Nestled in a controversial housing transit bill that would bring substantial change to state policy are a few mentions of “sensitive communities” that would have more time to prepare for the changes.
Who exactly are these sensitive communities in San Francisco and what do they want from a bill like Senate Bill 50?
The bill, put forward by San Francisco’s state Sen. Scott Wiener in 2018, proposes sweeping housing changes by requiring cities to approve dense development near transit and end single-family zoning restrictions statewide. SB 50 sparked opposition from both wealthier suburban cities like Palo Alto, who fear changes to neighborhood character, and cities like San Francisco fearing the bill will accelerate already-devastating displacement of marginalized populations.
Under the latest amendments introduced earlier this month, cities will get two years to come up with custom plans, provided those tailored re-zoning plans hit the same net housing goals SB 50 puts forth.
Advocates for low-income communities also pushed for provisions in the bill to account for the lack of resources in those areas. The bill now makes allowances for sensitive communities and potentially sensitive communities.
If SB 50 passes, San Francisco would have until January 2023 to come up with its own plan to meet new housing and density guidelines. Potentially sensitive communities would have until July 2023, and sensitive communities would have until January 2026.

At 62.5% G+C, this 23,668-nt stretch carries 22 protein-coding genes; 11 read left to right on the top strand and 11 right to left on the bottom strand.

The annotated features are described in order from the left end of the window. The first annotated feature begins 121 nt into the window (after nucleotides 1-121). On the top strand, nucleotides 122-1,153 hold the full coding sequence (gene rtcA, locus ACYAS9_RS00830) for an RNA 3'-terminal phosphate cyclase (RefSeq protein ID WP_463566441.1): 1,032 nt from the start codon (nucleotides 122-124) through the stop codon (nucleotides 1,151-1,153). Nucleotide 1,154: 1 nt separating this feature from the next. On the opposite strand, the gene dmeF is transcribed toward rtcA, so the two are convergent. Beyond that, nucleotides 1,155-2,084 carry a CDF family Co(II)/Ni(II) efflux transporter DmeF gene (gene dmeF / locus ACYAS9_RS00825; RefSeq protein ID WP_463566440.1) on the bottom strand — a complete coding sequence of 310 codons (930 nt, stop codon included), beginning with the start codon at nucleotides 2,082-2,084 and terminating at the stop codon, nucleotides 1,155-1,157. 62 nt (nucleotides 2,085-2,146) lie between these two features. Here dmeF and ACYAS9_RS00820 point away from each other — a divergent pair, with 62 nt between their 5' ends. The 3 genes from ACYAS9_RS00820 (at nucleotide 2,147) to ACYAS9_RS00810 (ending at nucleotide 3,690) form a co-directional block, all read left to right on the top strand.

Sensitive communities in San Francisco include most of the southern portion of San Francisco like Ingleside, Bayview Hunters Point, and Visitacion Valley, plus South of Market, parts of the Mission, Tenderloin, and Chinatown.
Communities in other Bay Area counties were included in this amendment, and language was added to help define potentially sensitive communities.
The goal has remained the same since Wiener’s previous-but-failed version, SB 827, but some specifics have changed as it gathers supporters like California YIMBY and California Community Economic Development Association.
“This bill isn’t about good actors or bad actors,” Wiener tells SF Weekly. “This bill is about a need for millions of homes. We don’t want those millions of homes to be sprawl — we want these homes to focus on jobs and transit.”